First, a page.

EV MythBusters - 14 Common Electric Vehicle Myths - Dick Hannah Dealerships | Car Dealerships in Portland and Vancouver

EV MythBusters – 14 Common Electric Vehicle Myths

Dick Hannah Dealerships is dedicated to ensuring that our customers have access to accurate and dependable information regarding electric vehicles. In line with our commitment, we have compiled a comprehensive list of 14 prevalent myths and misconceptions surrounding electric cars. By debunking these misconceptions, we aim to equip you with the knowledge necessary to make an informed decision when considering an electric vehicle for your next purchase.

Myth #1 EVs don’t have enough range. You can’t travel very far before running out of electricity.

Another case of classic range anxiety! It’s one of the most commonly cited concerns when considering a switch to an electric vehicle (EV). The earliest electric vehicles on the market faced driving range issues. As a result, people still tend to be skeptical about EV ranges. The perceived lack of charging availability also tends crop up in our minds when we think about going electric. Many people have visions of getting stranded in the middle of nowhere with a depleted battery, reliant on a good samaritan with an extension cord.

Fact: Modern EVs have made significant advances in battery technology, and many new models boast ranges that rival or even surpass that of their gasoline counterparts. Several EVs on the market today offer ranges well over 200 miles on a single charge, with some high-end models exceeding 300 or even 400 miles! Furthermore, the growth of charging infrastructure in states like Oregon and Washington means that it’s becoming easier than ever to find a fast charger while you’re on the go. Combined with the daily driving habits of most people, these improvements make range anxiety largely a thing of the past

Myth #2 EVs are as slow as golf carts.

Remember that one time you rode in a golf cart and felt the breeze gently tousling your hair as you cruised the greens at a leisurely pace? Some people mistakenly think EVs offer a similar experience on the highway, believing them to be more suited for a putt-putt than a trip down the freeway. It’s an amusing image—your trusty EV rolling along the freeway as semis and sedans whiz past. But just as we’ve evolved from horse-drawn carriages to roaring V8 engines, EVs are a testament to the leaps and bounds of modern automotive engineering, promising not just a clean drive, but a lively one too!

Fact: Electric vehicles can pack a serious punch when it comes to performance. Many EVs accelerate faster than gasoline vehicles because electric motors can provide instant torque. That means you get all that power immediately, right from a stop. Some of the world’s fastest production cars are now electric, reaching 0 to 60 mph in under 3 seconds! So, the next time someone compares an EV to a golf cart, just smile and think of the unsuspecting sports car that was left in the dust by a quiet, unassuming electric sedan at the last stoplight.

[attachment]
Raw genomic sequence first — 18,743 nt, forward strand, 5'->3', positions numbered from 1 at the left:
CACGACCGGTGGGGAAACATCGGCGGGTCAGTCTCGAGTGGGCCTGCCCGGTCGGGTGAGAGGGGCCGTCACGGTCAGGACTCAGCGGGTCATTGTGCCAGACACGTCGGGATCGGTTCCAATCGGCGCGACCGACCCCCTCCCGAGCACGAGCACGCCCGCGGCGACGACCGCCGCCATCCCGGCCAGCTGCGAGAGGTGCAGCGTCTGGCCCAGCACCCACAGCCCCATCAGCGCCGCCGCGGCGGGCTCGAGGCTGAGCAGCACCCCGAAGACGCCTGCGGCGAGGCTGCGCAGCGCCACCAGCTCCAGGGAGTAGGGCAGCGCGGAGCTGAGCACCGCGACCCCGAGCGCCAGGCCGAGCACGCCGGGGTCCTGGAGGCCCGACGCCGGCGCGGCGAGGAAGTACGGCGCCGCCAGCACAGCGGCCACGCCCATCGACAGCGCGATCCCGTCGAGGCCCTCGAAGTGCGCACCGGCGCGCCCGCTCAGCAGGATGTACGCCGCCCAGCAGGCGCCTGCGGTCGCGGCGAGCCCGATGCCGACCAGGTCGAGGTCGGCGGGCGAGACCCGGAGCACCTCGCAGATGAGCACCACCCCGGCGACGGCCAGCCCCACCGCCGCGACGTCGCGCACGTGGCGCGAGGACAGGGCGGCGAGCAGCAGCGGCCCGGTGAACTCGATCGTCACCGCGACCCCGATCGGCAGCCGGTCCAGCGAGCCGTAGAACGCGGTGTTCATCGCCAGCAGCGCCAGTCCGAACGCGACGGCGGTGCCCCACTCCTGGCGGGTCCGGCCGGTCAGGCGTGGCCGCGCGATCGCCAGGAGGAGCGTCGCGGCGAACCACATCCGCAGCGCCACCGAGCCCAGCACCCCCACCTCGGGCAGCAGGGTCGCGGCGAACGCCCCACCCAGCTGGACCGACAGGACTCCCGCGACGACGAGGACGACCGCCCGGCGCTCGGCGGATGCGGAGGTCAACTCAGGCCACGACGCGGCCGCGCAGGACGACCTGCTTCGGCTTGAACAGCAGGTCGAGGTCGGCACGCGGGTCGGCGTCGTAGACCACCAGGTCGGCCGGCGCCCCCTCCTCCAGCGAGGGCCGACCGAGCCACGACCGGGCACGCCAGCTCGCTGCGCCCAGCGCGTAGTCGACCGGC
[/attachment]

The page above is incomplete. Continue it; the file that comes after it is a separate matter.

Myth #3 EVs are not safe

Safety first! With the transition from gasoline to electric vehicles, some folks have raised concerns that these newfangled machines may not be as safe as traditional cars. Visions of shocking incidents or batteries turning into fireballs can be alarming.

It’s worth noting that every innovation, be it the first airplane flights or the initial gas-powered cars, faced skepticism. Over time, as technology improves and standards are established, what once seemed alien becomes commonplace and trusted. So let’s dive into how EVs stand in the arena of safety, and whether the electrifying tales have merit.

Fact: Electric vehicles go through the same rigorous testing and safety regulations as gasoline-powered vehicles. In many cases, EVs have proven to be as safe, if not safer, than their gasoline counterparts. They often have a lower center of gravity due to the battery placement, making them less prone to rollovers. Additionally, the absence of combustible gasoline reduces the risk of fire in many accident scenarios. Modern batteries also have advanced safety features, and the likelihood of them catching fire is rare. Many electric vehicles have also received top safety ratings in their class.

Myth #4 They’re not any “greener” than gas-powered vehicles

When you see an electric vehicle cruising down the streets of Portland, you might wonder: is it genuinely green or just a wolf in sheep’s clothing? With their silent operation and zero tailpipe emissions, EVs certainly seem like the poster child for clean transportation. But beneath their sleek exteriors and dashboard displays, how do they truly measure up in the broader environmental picture?